‘Letters are things, not pictures of things’
So is quoted Eric Gill by Jan Van Krimpen, as noted in Warren Chappell’s A Short History of the Printed Word, which, for those who do not know, is a primer to Updike’s Printing Types. Okay – enough name dropping.
Put Gill’s statement (and at this juncture I do not have a source from Gill’s extensive bibliography) in context and dwell awhile on it. Chappell writes: ‘In late 1957 [blogger’s aside: coincidentally the year of my birth: read what y0u will into that – Sibelius passed that year bye the bye], the year before his death, Van Krimpen and I exchanged views on punch-cutting. He wrote that his own engraver, Helmuth Raedisch, with whom he had worked for 30 years, “has grown, alas, more and more polished”. I regretted that our postal colloquy could not have continued, for it seemed to me he must have recognised that his own tight style of working allowed little opportunity for a punch-cutter to make his particular contribution. Van Krimpen quoted Gill: “Letters are things, not pictures of things,” and it is exactly that distinction that has been sorely tried today, time and time again.’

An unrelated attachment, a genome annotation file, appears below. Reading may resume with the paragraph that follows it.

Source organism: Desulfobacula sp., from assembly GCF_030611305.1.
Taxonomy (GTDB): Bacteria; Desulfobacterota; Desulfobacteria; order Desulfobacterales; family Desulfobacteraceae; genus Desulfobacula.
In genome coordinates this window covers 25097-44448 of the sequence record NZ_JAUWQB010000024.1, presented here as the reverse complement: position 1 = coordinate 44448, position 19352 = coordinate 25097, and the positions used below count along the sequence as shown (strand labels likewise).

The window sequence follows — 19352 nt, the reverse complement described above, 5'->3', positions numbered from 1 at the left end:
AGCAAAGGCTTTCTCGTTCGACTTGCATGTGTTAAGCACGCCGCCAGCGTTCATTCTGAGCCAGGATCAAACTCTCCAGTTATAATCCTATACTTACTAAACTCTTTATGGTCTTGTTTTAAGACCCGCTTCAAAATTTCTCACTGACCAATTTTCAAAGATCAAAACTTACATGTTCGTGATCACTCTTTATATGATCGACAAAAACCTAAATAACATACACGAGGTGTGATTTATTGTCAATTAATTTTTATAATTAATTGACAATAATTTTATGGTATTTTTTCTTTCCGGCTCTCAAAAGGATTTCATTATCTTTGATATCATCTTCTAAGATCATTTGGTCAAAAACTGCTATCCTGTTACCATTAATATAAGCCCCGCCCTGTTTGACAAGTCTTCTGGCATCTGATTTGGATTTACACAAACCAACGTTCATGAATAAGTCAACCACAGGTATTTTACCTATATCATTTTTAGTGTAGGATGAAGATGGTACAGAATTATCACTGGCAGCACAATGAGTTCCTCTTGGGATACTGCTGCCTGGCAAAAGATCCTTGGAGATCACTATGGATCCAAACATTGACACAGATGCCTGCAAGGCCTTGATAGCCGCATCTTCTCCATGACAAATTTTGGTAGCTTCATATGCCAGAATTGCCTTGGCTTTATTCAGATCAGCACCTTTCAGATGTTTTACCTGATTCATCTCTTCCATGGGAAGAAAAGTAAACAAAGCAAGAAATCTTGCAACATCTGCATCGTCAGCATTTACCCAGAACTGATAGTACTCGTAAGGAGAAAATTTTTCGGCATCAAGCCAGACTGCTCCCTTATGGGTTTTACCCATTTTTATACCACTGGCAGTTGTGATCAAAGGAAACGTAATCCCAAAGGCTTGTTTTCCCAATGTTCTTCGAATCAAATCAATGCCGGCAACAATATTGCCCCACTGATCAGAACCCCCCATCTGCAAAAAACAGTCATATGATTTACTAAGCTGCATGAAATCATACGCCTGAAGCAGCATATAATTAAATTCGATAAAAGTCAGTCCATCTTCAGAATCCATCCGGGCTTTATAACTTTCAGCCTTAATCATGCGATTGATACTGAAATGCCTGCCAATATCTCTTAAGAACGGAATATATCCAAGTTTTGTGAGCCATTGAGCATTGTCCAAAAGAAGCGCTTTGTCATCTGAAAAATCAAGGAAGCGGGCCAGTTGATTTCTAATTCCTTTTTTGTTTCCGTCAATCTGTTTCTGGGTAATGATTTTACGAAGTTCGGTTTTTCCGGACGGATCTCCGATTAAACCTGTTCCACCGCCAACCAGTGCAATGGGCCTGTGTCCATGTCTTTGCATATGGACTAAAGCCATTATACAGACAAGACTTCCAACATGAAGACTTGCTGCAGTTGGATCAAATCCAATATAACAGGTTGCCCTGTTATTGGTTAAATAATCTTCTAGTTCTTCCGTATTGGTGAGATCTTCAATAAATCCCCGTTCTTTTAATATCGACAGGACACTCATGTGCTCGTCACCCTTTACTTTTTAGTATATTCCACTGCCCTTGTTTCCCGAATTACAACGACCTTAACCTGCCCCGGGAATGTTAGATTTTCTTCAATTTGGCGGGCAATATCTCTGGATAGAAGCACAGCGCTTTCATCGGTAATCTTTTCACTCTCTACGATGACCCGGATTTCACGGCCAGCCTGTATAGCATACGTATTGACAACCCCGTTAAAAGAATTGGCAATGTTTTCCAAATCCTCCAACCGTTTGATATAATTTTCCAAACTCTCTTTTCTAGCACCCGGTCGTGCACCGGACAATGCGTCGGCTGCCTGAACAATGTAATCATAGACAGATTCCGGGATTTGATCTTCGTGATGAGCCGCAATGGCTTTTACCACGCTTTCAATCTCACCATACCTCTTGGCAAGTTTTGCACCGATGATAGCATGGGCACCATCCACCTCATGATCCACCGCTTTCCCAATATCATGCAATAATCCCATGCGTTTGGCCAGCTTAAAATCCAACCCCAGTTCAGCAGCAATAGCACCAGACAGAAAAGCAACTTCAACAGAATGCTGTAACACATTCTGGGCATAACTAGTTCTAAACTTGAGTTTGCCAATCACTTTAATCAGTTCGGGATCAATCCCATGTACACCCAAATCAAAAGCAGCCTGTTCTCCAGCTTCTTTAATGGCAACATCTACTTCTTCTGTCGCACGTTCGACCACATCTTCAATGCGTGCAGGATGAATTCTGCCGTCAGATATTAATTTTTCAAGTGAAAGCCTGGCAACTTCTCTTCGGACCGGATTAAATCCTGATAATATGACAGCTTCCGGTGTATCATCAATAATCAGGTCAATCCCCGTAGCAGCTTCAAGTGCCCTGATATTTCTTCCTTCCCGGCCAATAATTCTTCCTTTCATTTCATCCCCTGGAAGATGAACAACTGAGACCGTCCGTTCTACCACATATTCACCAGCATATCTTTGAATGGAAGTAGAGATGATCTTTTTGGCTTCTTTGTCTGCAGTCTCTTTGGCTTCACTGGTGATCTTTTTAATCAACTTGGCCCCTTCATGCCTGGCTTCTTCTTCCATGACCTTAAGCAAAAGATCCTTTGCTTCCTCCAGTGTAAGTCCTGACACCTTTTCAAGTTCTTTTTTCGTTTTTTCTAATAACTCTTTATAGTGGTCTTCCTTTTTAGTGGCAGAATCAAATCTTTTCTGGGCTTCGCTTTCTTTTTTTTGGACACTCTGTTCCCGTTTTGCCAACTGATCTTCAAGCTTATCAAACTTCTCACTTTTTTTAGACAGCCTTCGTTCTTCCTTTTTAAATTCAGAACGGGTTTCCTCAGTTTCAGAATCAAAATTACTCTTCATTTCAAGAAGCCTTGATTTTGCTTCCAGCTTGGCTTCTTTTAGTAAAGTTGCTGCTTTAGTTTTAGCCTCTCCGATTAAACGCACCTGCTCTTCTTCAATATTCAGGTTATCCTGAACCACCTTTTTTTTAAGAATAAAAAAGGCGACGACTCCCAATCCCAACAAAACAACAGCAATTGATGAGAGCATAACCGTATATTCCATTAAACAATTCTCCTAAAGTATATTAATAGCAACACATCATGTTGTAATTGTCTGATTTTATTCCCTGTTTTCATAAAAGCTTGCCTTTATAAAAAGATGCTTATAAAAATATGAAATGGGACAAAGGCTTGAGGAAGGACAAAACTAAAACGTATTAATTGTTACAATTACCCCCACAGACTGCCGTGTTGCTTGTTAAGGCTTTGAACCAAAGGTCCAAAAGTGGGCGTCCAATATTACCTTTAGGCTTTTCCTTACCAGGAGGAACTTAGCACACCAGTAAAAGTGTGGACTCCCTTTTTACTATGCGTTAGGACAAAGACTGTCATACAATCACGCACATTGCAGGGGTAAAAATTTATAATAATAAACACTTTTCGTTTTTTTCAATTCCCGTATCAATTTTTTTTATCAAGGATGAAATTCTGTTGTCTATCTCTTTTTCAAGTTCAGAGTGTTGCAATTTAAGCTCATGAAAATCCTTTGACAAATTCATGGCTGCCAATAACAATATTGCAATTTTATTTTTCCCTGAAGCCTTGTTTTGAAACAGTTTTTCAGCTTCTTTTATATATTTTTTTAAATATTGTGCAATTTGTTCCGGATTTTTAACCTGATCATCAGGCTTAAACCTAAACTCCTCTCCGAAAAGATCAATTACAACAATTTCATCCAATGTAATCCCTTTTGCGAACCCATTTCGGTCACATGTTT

Interested in punch-cutting? Go here for a previous blog on Edward Prince.